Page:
Concomitant ingestion of alcohol and cephalosporin may cause a disulfiram-like reaction; however its fatal outcomes are not commonly known. We retrospectively reviewed 78 patients who had cephalosporin induced disulfiram-like reaction (CIDLR). The patients who had a negative skin test to cephalosporin prior to intravenous antibiotics were included, and those who were allergic to either alcohol or antibiotics were excluded. The average age of 78 patients was 37.8±12.2 (21–60) years. Of the 78 patients, 93.58% of the patients were males, 70.51% of the patients consumed alcohol after use of antibiotics, and 29.49% patients consumed alcohol initially, followed by intravenous antibiotics; however, no significant difference of morbidity was observed in these two groups. All patients were administered antibiotics intravenously. Five of 78 patients (6.41%) developed severe CIDLR too urgently to be rescued successfully. In conclusion, it is important for clinicians to educate patients that no alcohol should be used if one is taking cephalosporin. Also, clinicians should keep in mind that cephalosporin should not be prescribed for any alcoholics.
Consuming alcohol is so common a daily social activity that some people become addicted to it, which can lead to chronic alcoholism. For management of chronic alcoholism, disulfiram has been widely used since its approval by the US Food and Drug Administration in 1951.1 After consumption of alcohol, it is converted into acetaldehyde by alcohol dehydrogenate and subsequently metabolized into acetate by aldehyde dehydrogenase in the body.1,2 Disulfiram can irreversibly inhibit aldehyde dehydrogenase and prevent metabolism of acetaldehyde. The accumulated high serum level of acetaldehyde causes an unpleasant histamine-like reaction called disulfiram-like reactions.2 The manifestation of CIDLR (cephalosporin-induced disulfiram-like reaction) varies from mild reaction like facial flushing, nausea or vomiting, to a severe reaction including angioedema, hypotension, shock, or death.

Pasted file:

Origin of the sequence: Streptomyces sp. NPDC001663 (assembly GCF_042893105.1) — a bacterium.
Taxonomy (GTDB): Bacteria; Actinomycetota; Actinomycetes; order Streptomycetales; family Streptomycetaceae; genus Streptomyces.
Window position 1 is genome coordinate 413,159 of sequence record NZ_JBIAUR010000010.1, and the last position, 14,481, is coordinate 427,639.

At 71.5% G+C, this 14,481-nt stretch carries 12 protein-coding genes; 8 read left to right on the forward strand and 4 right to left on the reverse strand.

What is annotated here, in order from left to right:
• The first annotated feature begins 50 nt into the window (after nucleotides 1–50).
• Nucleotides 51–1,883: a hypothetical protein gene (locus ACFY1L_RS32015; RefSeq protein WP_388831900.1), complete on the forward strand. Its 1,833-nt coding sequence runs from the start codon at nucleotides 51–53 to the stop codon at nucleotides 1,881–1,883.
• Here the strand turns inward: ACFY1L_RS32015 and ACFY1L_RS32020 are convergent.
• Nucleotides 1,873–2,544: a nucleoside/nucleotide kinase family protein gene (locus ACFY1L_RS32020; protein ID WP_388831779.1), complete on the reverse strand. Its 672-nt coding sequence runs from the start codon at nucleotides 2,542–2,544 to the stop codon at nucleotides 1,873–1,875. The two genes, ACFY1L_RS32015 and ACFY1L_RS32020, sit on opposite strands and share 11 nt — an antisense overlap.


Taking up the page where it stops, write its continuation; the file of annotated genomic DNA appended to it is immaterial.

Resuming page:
In addition to disulfiram, some antibiotics can cause similar reaction as disulfiram-like reactions. A variety of antibiotics containing the fused β-lactam/dihydrothiazine ring system have been known as cephalosporin, and it was reported initially to adversely affect the metabolism of alcohol in 1980.3–6 Since then several medications with similar reaction have been reported. These medications include cefamandole, cefoperazone, moxalactam, longer-acting hypoglycemics (e.g., chlorpropamide, tolbutamide), and nitrates. As the widespread abuse of alcohol and or cephalosporin, CIDLR is not rare, it is still not well understood. A delayed diagnosis and management is not rare and can cause severe conditions or even death. We retrospectively studied CIDLR cases from January 2006 to December 2011 to characterize early diagnosis, management and prevention of CIDLR.
Methods and Patients
From January 2006 to December 2011, a total of 78 patients were diagnosed with cephalosporin-induced disulfiram-like reaction (CIDLR) and treated in the emergency department in our hospitals. Patients provided written consent for their information to be stored in the hospital database and used for research. This study has been approved by our hospital ethics committee.
Patients were diagnosed as CIDLR if they met the following criteria: consumption of alcohol and use of antibiotic cephalosporin intravenously, negative skin tests for cephalosporin prior to use of cephalosporin, no history of heart disease, and mild or severe symptoms from mild facial flushing to shock or even death. Electrocardiogram (ECG) showed no myocardial infarction. Patients were relieved after symptomatic treatment within 1–3 hours. Exclusion conditions in this study were patients who consume no alcohol or take oral antibiotics only, did not take a skin test or had a positive skin test to antibiotics and those did not meet the inclusion criteria mentioned above.